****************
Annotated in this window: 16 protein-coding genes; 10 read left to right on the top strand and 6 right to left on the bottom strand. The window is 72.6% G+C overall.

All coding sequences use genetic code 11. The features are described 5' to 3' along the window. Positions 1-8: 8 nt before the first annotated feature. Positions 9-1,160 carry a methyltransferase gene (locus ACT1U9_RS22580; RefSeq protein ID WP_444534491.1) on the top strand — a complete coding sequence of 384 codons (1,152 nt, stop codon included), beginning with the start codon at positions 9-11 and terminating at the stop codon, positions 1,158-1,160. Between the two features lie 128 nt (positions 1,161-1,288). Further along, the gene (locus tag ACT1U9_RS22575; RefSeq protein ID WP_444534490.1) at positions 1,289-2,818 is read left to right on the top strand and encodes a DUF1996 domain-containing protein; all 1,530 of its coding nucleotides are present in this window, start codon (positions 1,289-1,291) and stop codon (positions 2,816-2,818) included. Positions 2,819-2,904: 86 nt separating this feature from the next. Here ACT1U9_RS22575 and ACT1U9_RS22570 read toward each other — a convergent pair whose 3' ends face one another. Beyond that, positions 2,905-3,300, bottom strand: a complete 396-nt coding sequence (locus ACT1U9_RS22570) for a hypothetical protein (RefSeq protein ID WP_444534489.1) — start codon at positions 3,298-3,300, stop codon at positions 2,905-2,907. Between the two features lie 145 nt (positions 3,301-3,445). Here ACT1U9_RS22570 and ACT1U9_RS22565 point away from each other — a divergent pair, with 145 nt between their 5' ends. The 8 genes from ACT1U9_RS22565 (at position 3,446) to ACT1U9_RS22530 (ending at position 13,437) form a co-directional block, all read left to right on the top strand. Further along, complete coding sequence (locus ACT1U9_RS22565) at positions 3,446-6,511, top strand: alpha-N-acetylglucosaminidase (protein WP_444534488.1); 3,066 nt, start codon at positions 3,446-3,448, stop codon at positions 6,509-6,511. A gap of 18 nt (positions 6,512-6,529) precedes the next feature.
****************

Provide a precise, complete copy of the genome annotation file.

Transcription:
Annotated in this window: 16 protein-coding genes; 10 read left to right on the top strand and 6 right to left on the bottom strand. The window is 72.6% G+C overall.

All coding sequences use genetic code 11. The features are described 5' to 3' along the window. Positions 1-8: 8 nt before the first annotated feature. Positions 9-1,160 carry a methyltransferase gene (locus ACT1U9_RS22580; RefSeq protein ID WP_444534491.1) on the top strand — a complete coding sequence of 384 codons (1,152 nt, stop codon included), beginning with the start codon at positions 9-11 and terminating at the stop codon, positions 1,158-1,160. Between the two features lie 128 nt (positions 1,161-1,288). Further along, the gene (locus tag ACT1U9_RS22575; RefSeq protein ID WP_444534490.1) at positions 1,289-2,818 is read left to right on the top strand and encodes a DUF1996 domain-containing protein; all 1,530 of its coding nucleotides are present in this window, start codon (positions 1,289-1,291) and stop codon (positions 2,816-2,818) included. Positions 2,819-2,904: 86 nt separating this feature from the next. Here ACT1U9_RS22575 and ACT1U9_RS22570 read toward each other — a convergent pair whose 3' ends face one another. Beyond that, positions 2,905-3,300, bottom strand: a complete 396-nt coding sequence (locus ACT1U9_RS22570) for a hypothetical protein (RefSeq protein ID WP_444534489.1) — start codon at positions 3,298-3,300, stop codon at positions 2,905-2,907. Between the two features lie 145 nt (positions 3,301-3,445). Here ACT1U9_RS22570 and ACT1U9_RS22565 point away from each other — a divergent pair, with 145 nt between their 5' ends. The 8 genes from ACT1U9_RS22565 (at position 3,446) to ACT1U9_RS22530 (ending at position 13,437) form a co-directional block, all read left to right on the top strand. Further along, complete coding sequence (locus ACT1U9_RS22565) at positions 3,446-6,511, top strand: alpha-N-acetylglucosaminidase (protein WP_444534488.1); 3,066 nt, start codon at positions 3,446-3,448, stop codon at positions 6,509-6,511. A gap of 18 nt (positions 6,512-6,529) precedes the next feature.